"My brother is dying": an urgent appeal from family of hunger striker Samer Issawi
17 December 2012
On Sunday I phoned his sister Shireen. “Save Samer, he is dying,” was the first thing she said. Samer had gone without food for 138 days.
“The last news we got was on 14 December when the Israeli occupation court refused to release Samer on bail. I have received news from different sources indicating that my brother has recently started suffering from severe pain in all of his body especially in his muscles, abdomen and kidneys.
“He has an acute vitamin B-12 deficiency. His body has begun to eat his muscles and nerves. It seems he has lost the control of his limbs as a result of malfunction of the nerves. His vision is frail as a result of fainting four to five times a day and his body is covered with bruises. He is vomiting blood, his heart is weakening and he can barely breathe.”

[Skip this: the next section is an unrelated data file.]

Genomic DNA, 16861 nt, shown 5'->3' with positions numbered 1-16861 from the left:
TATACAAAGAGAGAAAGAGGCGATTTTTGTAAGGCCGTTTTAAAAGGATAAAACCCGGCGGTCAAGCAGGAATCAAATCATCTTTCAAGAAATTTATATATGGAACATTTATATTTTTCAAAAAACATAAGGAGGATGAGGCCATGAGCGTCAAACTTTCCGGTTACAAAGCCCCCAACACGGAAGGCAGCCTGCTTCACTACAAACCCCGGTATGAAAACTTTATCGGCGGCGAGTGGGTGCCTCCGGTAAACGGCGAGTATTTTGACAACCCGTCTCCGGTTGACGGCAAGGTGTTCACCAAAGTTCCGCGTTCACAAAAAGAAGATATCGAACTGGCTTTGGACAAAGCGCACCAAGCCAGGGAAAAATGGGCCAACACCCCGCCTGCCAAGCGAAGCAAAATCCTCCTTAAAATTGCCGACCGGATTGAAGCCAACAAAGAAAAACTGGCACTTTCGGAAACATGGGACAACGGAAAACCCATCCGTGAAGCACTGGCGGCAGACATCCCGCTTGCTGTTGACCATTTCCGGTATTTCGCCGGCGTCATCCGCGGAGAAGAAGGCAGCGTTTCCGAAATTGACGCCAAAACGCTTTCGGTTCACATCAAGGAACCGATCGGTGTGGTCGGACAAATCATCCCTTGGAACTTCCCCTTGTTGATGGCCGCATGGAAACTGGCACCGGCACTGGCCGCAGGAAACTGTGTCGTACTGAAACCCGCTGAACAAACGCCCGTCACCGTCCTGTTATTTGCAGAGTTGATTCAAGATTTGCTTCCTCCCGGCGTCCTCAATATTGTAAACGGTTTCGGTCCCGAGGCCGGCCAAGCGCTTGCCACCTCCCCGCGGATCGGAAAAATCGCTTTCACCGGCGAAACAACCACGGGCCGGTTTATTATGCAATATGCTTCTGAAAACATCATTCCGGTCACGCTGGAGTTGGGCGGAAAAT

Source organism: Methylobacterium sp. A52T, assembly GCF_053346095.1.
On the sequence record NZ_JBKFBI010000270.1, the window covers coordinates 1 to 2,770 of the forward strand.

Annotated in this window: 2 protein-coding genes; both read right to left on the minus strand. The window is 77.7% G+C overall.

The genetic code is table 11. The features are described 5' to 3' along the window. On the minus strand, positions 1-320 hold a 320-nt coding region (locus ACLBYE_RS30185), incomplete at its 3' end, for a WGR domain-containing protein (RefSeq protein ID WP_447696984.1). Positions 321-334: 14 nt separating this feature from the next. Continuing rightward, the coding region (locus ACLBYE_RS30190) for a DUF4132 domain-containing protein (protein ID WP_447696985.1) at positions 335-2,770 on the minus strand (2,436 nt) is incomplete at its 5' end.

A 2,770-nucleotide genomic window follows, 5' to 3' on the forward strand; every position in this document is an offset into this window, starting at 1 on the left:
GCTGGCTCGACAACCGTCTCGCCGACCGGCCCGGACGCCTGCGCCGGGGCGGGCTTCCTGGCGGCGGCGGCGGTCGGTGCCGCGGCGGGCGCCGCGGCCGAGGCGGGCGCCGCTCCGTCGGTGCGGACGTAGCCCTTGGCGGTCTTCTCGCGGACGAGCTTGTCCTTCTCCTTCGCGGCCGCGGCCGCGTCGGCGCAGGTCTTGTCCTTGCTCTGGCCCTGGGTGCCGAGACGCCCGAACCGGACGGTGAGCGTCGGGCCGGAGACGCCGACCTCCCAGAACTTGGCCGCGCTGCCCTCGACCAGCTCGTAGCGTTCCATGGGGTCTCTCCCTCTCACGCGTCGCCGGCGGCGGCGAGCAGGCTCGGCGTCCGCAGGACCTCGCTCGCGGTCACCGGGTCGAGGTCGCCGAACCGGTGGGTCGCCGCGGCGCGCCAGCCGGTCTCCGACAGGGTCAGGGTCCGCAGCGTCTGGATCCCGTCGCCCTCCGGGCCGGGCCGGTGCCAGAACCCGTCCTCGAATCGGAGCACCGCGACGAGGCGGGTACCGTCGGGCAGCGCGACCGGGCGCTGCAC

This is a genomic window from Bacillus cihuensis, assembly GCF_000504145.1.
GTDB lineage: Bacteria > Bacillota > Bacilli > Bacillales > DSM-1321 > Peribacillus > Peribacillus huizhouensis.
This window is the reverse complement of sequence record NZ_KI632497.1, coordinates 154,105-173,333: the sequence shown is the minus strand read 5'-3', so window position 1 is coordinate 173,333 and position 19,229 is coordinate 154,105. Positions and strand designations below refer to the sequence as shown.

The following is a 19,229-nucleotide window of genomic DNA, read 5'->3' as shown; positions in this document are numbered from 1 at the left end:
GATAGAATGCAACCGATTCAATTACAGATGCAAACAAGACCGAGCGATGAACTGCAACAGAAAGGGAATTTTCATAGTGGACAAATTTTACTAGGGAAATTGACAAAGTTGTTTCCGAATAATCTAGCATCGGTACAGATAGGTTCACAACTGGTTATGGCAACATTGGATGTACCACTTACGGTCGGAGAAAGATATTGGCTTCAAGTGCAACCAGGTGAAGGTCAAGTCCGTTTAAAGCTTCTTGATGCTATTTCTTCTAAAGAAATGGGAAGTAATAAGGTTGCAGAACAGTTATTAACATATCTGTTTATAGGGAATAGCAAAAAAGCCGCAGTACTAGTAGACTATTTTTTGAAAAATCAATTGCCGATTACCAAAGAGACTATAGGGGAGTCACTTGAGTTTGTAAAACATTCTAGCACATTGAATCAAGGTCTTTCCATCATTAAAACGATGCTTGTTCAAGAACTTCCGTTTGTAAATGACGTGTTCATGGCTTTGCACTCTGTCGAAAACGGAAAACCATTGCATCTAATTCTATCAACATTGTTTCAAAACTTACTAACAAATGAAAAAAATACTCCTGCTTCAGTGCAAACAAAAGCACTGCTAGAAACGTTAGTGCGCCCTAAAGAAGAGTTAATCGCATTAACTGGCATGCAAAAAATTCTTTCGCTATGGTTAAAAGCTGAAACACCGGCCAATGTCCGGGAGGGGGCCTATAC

I asked Shireen: “When have you seen your brother?”
“Like a skeleton”
“No one has met or spoken to him since his current arrest. I have seen him on Thursday [13 December] when he appeared in court. He looked like a skeleton sitting in a wheelchair, and he can’t move or walk. My brother was put in the slaughterhouse of Ramleh Prison Hospital during his first month of the strike. A month later he was put in a small cell as a punishment. He suffered the solitary confinement in a two-meter square room, meant to pressure him to end his strike.”
“Where is he now?” I asked.
“He is still in a small dark room in Assaf Harofeh hospital. He is kept in isolation; no one can see him, not even his loved ones. The only human contact he has is the guards, who misleadingly wear white uniforms. His legs are tied with shackles that look even bigger now against his tiny skeleton.”
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